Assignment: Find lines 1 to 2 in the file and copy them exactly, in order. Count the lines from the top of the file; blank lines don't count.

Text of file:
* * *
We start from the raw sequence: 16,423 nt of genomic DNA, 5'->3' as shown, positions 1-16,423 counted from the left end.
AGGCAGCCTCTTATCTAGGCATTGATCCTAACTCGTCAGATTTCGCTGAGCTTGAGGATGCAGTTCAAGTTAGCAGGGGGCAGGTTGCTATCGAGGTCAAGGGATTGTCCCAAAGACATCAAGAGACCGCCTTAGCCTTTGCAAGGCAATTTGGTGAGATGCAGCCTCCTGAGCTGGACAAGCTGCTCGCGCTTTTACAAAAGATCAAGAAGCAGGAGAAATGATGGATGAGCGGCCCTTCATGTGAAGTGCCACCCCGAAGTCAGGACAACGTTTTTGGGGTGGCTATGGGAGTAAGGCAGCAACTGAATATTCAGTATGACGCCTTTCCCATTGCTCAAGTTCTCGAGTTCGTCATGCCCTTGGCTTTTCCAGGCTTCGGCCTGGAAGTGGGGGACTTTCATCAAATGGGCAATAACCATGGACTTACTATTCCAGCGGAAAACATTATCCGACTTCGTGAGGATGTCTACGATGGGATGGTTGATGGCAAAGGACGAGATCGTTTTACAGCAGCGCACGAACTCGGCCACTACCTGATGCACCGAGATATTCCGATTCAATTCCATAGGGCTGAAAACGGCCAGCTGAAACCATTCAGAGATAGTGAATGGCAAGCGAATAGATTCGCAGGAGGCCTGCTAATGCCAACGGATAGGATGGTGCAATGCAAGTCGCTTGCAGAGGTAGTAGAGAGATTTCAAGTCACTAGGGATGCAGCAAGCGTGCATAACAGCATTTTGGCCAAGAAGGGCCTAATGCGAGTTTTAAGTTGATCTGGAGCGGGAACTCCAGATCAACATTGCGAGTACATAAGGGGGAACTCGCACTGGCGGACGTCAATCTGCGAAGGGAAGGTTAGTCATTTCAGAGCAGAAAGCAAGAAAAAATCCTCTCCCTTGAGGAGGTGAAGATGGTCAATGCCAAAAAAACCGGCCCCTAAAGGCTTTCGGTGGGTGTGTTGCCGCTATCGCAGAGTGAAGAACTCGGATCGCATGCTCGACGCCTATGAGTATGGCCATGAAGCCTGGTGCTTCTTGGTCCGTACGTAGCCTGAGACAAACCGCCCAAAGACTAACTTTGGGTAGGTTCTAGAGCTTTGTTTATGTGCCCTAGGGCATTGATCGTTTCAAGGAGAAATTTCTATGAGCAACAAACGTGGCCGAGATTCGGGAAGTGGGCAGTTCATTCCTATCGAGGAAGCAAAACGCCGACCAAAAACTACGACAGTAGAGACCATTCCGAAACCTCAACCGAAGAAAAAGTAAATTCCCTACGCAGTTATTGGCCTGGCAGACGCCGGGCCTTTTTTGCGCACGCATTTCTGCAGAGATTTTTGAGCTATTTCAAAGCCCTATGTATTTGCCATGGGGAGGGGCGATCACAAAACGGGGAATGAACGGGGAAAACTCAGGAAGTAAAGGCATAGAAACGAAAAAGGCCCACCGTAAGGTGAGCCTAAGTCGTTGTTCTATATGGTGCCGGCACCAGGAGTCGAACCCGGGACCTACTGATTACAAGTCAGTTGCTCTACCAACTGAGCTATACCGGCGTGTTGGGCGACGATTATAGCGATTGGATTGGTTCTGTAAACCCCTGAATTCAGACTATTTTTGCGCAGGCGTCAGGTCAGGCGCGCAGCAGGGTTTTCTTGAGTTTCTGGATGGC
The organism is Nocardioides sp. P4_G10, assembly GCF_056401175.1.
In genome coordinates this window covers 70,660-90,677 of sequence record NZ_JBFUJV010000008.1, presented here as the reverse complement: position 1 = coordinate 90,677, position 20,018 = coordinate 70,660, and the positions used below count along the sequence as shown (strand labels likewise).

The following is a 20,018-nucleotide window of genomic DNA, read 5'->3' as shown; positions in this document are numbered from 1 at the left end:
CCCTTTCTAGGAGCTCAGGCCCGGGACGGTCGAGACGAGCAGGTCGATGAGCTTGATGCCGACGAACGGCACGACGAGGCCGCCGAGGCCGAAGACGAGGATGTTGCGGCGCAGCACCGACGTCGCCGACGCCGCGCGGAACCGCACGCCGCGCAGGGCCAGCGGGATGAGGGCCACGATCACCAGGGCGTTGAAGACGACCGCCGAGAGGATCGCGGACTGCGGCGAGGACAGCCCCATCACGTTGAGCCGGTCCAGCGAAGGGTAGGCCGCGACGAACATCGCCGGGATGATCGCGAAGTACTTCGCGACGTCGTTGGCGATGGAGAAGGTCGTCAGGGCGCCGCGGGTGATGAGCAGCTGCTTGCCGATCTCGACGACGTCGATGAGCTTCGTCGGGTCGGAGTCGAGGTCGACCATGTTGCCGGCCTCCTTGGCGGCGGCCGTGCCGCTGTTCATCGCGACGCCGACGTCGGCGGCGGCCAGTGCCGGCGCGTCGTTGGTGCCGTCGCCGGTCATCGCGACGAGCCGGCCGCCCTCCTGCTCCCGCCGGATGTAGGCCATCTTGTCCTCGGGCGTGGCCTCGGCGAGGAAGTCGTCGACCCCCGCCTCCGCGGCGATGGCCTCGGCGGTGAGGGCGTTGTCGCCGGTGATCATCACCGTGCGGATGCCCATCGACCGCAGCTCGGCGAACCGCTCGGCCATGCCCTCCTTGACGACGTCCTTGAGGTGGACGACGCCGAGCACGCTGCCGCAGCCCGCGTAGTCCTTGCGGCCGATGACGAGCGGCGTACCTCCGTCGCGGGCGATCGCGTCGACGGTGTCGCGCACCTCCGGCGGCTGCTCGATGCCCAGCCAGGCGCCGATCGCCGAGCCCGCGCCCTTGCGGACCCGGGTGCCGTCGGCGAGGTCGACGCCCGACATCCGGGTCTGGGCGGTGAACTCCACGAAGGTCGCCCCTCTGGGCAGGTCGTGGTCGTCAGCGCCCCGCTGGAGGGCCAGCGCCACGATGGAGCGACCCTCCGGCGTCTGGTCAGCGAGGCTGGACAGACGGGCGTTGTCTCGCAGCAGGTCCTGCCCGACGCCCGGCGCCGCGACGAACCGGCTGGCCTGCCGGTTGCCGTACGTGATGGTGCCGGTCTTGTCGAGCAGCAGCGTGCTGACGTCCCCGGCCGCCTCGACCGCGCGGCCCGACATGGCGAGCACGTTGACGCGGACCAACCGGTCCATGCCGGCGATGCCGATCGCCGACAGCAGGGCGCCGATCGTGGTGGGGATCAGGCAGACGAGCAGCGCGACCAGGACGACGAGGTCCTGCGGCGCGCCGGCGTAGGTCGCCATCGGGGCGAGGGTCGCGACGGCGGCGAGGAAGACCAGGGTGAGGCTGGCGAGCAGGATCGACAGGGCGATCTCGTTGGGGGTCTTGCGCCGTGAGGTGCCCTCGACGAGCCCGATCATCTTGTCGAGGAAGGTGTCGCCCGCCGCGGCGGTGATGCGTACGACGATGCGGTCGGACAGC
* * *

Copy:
We start from the raw sequence: 16,423 nt of genomic DNA, 5'->3' as shown, positions 1-16,423 counted from the left end.
AGGCAGCCTCTTATCTAGGCATTGATCCTAACTCGTCAGATTTCGCTGAGCTTGAGGATGCAGTTCAAGTTAGCAGGGGGCAGGTTGCTATCGAGGTCAAGGGATTGTCCCAAAGACATCAAGAGACCGCCTTAGCCTTTGCAAGGCAATTTGGTGAGATGCAGCCTCCTGAGCTGGACAAGCTGCTCGCGCTTTTACAAAAGATCAAGAAGCAGGAGAAATGATGGATGAGCGGCCCTTCATGTGAAGTGCCACCCCGAAGTCAGGACAACGTTTTTGGGGTGGCTATGGGAGTAAGGCAGCAACTGAATATTCAGTATGACGCCTTTCCCATTGCTCAAGTTCTCGAGTTCGTCATGCCCTTGGCTTTTCCAGGCTTCGGCCTGGAAGTGGGGGACTTTCATCAAATGGGCAATAACCATGGACTTACTATTCCAGCGGAAAACATTATCCGACTTCGTGAGGATGTCTACGATGGGATGGTTGATGGCAAAGGACGAGATCGTTTTACAGCAGCGCACGAACTCGGCCACTACCTGATGCACCGAGATATTCCGATTCAATTCCATAGGGCTGAAAACGGCCAGCTGAAACCATTCAGAGATAGTGAATGGCAAGCGAATAGATTCGCAGGAGGCCTGCTAATGCCAACGGATAGGATGGTGCAATGCAAGTCGCTTGCAGAGGTAGTAGAGAGATTTCAAGTCACTAGGGATGCAGCAAGCGTGCATAACAGCATTTTGGCCAAGAAGGGCCTAATGCGAGTTTTAAGTTGATCTGGAGCGGGAACTCCAGATCAACATTGCGAGTACATAAGGGGGAACTCGCACTGGCGGACGTCAATCTGCGAAGGGAAGGTTAGTCATTTCAGAGCAGAAAGCAAGAAAAAATCCTCTCCCTTGAGGAGGTGAAGATGGTCAATGCCAAAAAAACCGGCCCCTAAAGGCTTTCGGTGGGTGTGTTGCCGCTATCGCAGAGTGAAGAACTCGGATCGCATGCTCGACGCCTATGAGTATGGCCATGAAGCCTGGTGCTTCTTGGTCCGTACGTAGCCTGAGACAAACCGCCCAAAGACTAACTTTGGGTAGGTTCTAGAGCTTTGTTTATGTGCCCTAGGGCATTGATCGTTTCAAGGAGAAATTTCTATGAGCAACAAACGTGGCCGAGATTCGGGAAGTGGGCAGTTCATTCCTATCGAGGAAGCAAAACGCCGACCAAAAACTACGACAGTAGAGACCATTCCGAAACCTCAACCGAAGAAAAAGTAAATTCCCTACGCAGTTATTGGCCTGGCAGACGCCGGGCCTTTTTTGCGCACGCATTTCTGCAGAGATTTTTGAGCTATTTCAAAGCCCTATGTATTTGCCATGGGGAGGGGCGATCACAAAACGGGGAATGAACGGGGAAAACTCAGGAAGTAAAGGCATAGAAACGAAAAAGGCCCACCGTAAGGTGAGCCTAAGTCGTTGTTCTATATGGTGCCGGCACCAGGAGTCGAACCCGGGACCTACTGATTACAAGTCAGTTGCTCTACCAACTGAGCTATACCGGCGTGTTGGGCGACGATTATAGCGATTGGATTGGTTCTGTAAACCCCTGAATTCAGACTATTTTTGCGCAGGCGTCAGGTCAGGCGCGCAGCAGGGTTTTCTTGAGTTTCTGGATGGC